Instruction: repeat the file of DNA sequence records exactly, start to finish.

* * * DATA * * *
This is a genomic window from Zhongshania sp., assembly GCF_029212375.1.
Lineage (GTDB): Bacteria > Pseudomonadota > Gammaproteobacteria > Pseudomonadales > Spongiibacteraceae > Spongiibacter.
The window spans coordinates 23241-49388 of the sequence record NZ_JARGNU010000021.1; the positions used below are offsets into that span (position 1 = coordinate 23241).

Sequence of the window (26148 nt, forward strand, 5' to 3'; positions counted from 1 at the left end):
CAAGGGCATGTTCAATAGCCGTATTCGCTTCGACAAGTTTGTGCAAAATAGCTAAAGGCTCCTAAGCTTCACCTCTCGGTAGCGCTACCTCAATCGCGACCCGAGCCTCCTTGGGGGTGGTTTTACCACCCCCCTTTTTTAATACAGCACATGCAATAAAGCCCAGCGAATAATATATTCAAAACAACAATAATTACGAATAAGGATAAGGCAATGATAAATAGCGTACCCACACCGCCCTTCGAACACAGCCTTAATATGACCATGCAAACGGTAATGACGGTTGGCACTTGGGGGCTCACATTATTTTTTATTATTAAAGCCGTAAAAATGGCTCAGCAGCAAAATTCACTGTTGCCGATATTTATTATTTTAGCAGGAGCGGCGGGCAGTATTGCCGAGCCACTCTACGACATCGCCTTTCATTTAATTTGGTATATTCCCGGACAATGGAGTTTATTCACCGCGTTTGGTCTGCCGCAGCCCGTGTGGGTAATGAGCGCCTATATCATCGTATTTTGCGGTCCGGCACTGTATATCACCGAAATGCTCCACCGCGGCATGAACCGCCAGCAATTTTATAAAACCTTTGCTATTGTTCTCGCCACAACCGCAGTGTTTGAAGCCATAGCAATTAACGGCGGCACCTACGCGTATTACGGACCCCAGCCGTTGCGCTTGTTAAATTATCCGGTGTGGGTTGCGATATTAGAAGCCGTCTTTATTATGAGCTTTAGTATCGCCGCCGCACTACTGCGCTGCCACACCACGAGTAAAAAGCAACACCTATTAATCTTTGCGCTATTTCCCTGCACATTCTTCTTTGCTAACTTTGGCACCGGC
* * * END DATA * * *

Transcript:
This is a genomic window from Zhongshania sp., assembly GCF_029212375.1.
Lineage (GTDB): Bacteria > Pseudomonadota > Gammaproteobacteria > Pseudomonadales > Spongiibacteraceae > Spongiibacter.
The window spans coordinates 23241-49388 of the sequence record NZ_JARGNU010000021.1; the positions used below are offsets into that span (position 1 = coordinate 23241).

Sequence of the window (26148 nt, forward strand, 5' to 3'; positions counted from 1 at the left end):
CAAGGGCATGTTCAATAGCCGTATTCGCTTCGACAAGTTTGTGCAAAATAGCTAAAGGCTCCTAAGCTTCACCTCTCGGTAGCGCTACCTCAATCGCGACCCGAGCCTCCTTGGGGGTGGTTTTACCACCCCCCTTTTTTAATACAGCACATGCAATAAAGCCCAGCGAATAATATATTCAAAACAACAATAATTACGAATAAGGATAAGGCAATGATAAATAGCGTACCCACACCGCCCTTCGAACACAGCCTTAATATGACCATGCAAACGGTAATGACGGTTGGCACTTGGGGGCTCACATTATTTTTTATTATTAAAGCCGTAAAAATGGCTCAGCAGCAAAATTCACTGTTGCCGATATTTATTATTTTAGCAGGAGCGGCGGGCAGTATTGCCGAGCCACTCTACGACATCGCCTTTCATTTAATTTGGTATATTCCCGGACAATGGAGTTTATTCACCGCGTTTGGTCTGCCGCAGCCCGTGTGGGTAATGAGCGCCTATATCATCGTATTTTGCGGTCCGGCACTGTATATCACCGAAATGCTCCACCGCGGCATGAACCGCCAGCAATTTTATAAAACCTTTGCTATTGTTCTCGCCACAACCGCAGTGTTTGAAGCCATAGCAATTAACGGCGGCACCTACGCGTATTACGGACCCCAGCCGTTGCGCTTGTTAAATTATCCGGTGTGGGTTGCGATATTAGAAGCCGTCTTTATTATGAGCTTTAGTATCGCCGCCGCACTACTGCGCTGCCACACCACGAGTAAAAAGCAACACCTATTAATCTTTGCGCTATTTCCCTGCACATTCTTCTTTGCTAACTTTGGCACCGGC